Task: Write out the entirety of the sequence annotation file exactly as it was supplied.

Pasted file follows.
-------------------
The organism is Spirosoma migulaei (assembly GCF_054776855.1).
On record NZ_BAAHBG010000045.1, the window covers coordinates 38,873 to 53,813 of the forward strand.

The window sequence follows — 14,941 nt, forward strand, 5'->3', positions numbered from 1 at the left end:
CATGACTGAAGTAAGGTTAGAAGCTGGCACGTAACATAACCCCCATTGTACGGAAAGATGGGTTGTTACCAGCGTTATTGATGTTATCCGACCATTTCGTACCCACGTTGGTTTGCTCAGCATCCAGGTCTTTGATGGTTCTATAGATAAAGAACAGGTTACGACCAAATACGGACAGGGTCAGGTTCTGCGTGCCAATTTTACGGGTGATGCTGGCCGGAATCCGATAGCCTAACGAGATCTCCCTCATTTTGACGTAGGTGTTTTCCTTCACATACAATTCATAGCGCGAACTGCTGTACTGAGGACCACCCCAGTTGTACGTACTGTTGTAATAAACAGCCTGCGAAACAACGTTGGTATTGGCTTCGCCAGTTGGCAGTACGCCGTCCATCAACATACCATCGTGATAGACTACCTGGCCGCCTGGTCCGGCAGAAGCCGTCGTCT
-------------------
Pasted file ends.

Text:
The organism is Spirosoma migulaei (assembly GCF_054776855.1).
On record NZ_BAAHBG010000045.1, the window covers coordinates 38,873 to 53,813 of the forward strand.

The window sequence follows — 14,941 nt, forward strand, 5'->3', positions numbered from 1 at the left end:
CATGACTGAAGTAAGGTTAGAAGCTGGCACGTAACATAACCCCCATTGTACGGAAAGATGGGTTGTTACCAGCGTTATTGATGTTATCCGACCATTTCGTACCCACGTTGGTTTGCTCAGCATCCAGGTCTTTGATGGTTCTATAGATAAAGAACAGGTTACGACCAAATACGGACAGGGTCAGGTTCTGCGTGCCAATTTTACGGGTGATGCTGGCCGGAATCCGATAGCCTAACGAGATCTCCCTCATTTTGACGTAGGTGTTTTCCTTCACATACAATTCATAGCGCGAACTGCTGTACTGAGGACCACCCCAGTTGTACGTACTGTTGTAATAAACAGCCTGCGAAACAACGTTGGTATTGGCTTCGCCAGTTGGCAGTACGCCGTCCATCAACATACCATCGTGATAGACTACCTGGCCGCCTGGTCCGGCAGAAGCCGTCGTCT